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Pathology - Autopsy

On-call pathologist for autopsy service: 902-470-8888

Inquiries from funeral homes: 902-470-8285

Fax for autopsy documents: 902-470-8989


Autopsy Service 

The IWK Division of Anatomical Pathology provides consulting autopsy services for fetuses (terminations of pregnancy and intrauterine fetal demise), infants, and children.


Note: The Nova Scotia Medical Examiner Service has jurisdiction over certain types of deaths in the province. Please see the Fatality Investigations Act ( or call the Medical Examiner Service at 902-424-2722 to determine if a death falls under their jurisdiction.


We accept cases from anywhere in Nova Scotia, New Brunswick, Prince Edward Island, and Newfoundland & Labrador. The attending physician must consult the on-call pathologist via the IWK Switchboard at 902-470-8888. Transportation of remains must be organized by the referring institution.


The attending physician must obtain appropriate informed consent from the appropriate consent-giver. The consent-giver is the Substitute Decision Maker as defined in the Hospitals Act ( for the majority of deaths referable to the IWK Autopsy Service, the consent-giver is a parent of the deceased.


Options for post-mortem examinations include:

  • Complete post-mortem examination: This is an unrestricted external and internal examination, including (if clinically indicated):
    • External examination and photographs.
    • X-rays and/or other diagnostic imaging as indicated.
    • Detailed internal anatomical examination of all internal organs via a Y-shaped incision of the chest & abdomen ("autopsy").
    • Removal of the brain and spinal cord (via an ear-to-ear occipital incision and craniotomy); detailed examination of brain and spinal cord after several weeks of storage and fixation.
    • Removal of other whole organs requiring further examination; detailed examination after several days or weeks of storage and fixation.
    • Sampling of tissues from all organs for microscopic examination.
    • Sampling of tissues for chromosomal or genetic testing.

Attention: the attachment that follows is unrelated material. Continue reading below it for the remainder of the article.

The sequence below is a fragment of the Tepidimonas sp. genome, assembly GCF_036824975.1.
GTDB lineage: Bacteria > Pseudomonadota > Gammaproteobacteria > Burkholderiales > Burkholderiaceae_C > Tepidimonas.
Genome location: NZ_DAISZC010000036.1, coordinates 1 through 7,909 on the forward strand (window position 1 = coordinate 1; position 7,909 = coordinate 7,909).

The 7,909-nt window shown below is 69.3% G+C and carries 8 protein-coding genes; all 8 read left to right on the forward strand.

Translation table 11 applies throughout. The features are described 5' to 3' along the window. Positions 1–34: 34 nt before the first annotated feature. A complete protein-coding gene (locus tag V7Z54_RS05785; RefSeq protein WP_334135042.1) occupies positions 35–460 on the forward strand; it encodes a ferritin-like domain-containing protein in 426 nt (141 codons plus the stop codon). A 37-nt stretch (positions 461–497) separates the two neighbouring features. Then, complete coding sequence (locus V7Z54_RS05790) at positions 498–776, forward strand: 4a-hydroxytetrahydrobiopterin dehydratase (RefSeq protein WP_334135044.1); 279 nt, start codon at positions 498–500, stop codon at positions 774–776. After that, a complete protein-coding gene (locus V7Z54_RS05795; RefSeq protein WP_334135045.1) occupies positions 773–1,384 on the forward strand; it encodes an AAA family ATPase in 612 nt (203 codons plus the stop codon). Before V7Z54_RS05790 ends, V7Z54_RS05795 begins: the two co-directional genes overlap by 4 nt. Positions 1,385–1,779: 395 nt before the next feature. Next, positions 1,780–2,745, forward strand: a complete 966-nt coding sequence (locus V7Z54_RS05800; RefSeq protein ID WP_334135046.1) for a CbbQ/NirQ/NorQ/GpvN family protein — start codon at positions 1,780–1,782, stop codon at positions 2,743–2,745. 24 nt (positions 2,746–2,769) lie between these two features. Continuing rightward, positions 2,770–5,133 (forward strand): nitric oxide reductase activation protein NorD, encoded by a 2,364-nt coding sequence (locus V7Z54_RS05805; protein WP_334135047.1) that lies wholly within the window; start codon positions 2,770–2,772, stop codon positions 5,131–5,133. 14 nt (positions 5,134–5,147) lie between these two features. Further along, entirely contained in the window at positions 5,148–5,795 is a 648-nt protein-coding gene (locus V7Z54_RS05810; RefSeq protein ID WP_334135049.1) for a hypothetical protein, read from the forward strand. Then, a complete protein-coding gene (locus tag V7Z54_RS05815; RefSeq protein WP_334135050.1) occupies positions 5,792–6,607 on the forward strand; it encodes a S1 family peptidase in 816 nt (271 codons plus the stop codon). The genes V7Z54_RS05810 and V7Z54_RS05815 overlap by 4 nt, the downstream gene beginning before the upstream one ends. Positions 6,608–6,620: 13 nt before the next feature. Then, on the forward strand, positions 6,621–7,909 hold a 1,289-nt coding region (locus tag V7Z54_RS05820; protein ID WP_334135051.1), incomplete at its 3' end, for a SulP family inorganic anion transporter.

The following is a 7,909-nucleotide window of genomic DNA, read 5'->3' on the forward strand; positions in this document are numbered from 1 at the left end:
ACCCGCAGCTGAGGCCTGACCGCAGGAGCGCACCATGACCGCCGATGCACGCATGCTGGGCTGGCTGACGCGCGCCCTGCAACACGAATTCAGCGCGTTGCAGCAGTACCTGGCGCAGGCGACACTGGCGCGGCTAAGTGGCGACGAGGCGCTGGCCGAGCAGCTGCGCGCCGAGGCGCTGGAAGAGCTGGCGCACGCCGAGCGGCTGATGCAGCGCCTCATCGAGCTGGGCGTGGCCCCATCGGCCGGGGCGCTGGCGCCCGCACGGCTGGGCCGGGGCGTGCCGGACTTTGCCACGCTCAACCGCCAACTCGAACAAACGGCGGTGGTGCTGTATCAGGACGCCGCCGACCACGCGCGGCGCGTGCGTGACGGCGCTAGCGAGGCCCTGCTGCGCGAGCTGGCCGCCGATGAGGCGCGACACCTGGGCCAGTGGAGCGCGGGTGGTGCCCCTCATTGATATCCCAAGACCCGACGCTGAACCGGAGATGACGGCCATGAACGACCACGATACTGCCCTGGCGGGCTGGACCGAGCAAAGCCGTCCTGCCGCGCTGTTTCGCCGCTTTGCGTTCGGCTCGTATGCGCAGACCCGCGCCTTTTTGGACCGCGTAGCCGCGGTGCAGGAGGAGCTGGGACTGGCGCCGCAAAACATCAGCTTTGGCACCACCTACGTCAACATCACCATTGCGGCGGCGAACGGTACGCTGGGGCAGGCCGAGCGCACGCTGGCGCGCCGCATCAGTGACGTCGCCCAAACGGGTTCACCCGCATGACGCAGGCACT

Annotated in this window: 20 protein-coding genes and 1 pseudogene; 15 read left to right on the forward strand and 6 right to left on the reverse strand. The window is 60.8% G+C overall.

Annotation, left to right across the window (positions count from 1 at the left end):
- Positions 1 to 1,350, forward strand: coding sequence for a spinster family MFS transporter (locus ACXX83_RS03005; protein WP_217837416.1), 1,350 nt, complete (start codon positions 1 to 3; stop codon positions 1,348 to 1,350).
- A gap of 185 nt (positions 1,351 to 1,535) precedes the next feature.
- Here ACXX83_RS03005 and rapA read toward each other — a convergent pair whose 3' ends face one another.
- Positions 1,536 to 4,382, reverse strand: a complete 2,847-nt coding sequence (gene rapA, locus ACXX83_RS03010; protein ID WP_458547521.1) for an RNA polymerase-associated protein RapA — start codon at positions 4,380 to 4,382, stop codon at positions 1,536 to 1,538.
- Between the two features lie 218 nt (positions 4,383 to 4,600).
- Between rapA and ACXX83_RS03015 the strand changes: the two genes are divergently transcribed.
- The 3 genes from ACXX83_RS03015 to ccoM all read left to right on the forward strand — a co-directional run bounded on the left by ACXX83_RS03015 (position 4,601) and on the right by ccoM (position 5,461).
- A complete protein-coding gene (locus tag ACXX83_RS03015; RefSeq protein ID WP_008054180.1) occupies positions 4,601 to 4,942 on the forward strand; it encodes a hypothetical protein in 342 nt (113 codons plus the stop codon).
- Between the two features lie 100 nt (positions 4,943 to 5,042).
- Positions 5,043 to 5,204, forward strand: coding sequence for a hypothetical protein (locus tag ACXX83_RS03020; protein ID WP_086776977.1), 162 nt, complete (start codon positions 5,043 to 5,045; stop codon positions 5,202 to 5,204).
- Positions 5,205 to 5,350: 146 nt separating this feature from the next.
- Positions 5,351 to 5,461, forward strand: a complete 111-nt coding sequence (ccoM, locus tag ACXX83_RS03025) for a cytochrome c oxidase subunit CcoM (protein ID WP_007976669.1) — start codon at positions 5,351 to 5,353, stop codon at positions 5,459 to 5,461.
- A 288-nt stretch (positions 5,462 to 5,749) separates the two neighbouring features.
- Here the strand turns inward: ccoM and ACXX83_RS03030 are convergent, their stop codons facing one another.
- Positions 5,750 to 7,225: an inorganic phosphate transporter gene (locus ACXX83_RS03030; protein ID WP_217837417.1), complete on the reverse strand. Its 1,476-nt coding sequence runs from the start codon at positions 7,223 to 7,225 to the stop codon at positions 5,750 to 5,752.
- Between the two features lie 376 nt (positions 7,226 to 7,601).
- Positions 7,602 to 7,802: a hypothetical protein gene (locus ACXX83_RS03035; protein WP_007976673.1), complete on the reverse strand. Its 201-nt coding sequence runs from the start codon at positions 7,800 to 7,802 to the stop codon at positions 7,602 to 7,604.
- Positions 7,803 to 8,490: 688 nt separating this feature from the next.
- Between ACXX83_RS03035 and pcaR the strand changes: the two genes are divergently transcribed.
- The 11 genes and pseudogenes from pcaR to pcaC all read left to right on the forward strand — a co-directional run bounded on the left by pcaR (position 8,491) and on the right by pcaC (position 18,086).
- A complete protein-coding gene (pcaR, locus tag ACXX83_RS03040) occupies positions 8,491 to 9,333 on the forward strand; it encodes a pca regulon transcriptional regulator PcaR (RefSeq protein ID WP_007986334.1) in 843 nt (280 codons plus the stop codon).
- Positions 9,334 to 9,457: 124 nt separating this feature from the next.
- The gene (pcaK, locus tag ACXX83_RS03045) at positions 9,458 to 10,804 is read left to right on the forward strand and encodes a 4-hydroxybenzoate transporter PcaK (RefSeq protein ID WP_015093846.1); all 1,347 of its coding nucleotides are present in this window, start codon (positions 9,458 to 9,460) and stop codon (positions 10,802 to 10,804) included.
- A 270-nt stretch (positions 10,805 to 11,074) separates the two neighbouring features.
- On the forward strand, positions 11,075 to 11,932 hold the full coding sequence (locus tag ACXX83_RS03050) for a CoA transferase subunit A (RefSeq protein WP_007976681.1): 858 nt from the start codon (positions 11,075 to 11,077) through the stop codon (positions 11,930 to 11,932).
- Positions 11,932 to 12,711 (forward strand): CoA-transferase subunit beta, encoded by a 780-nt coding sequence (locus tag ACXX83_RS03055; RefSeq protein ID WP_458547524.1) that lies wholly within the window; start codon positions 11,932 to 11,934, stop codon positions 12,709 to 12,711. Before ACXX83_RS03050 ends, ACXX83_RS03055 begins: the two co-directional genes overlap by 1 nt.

• Storage of frozen tissue samples for potential future chromosomal or genetic testing.
    • Long-term archiving of tissue samples per usual hospital policies.
  • General post-mortem examination; no retention of whole organs: This option includes all components of the complete examination (above, if indicated) except:
    • No whole organs will be stored for later examination after fixation; this precludes detailed examination of the brian and spinal cord, which require longer-term fixation.
  • External only post-mortem examination: This examination does not involve opening the body or internal examination of organs. Instead, the following may be done:
    • External examination and photographs.
    • X-rays and/or other imaging as requested or indicated.
    • This option may include non-invasive tissue sampling (for example, from the umbilical cord) for genetic testing.
  • Directed post-mortem examination: If clinical indications and consent-giver preferences do not align with any of the options above, any specific components of the possible post-mortem examinations may be consented to or declined. For example:
    • Examination of thoracic organs only.
    • Examination of brain only.
    • Permission for post-mortem MRI of the brain only.
    • Complete post-mortem examination, with exclusion of genetic testing.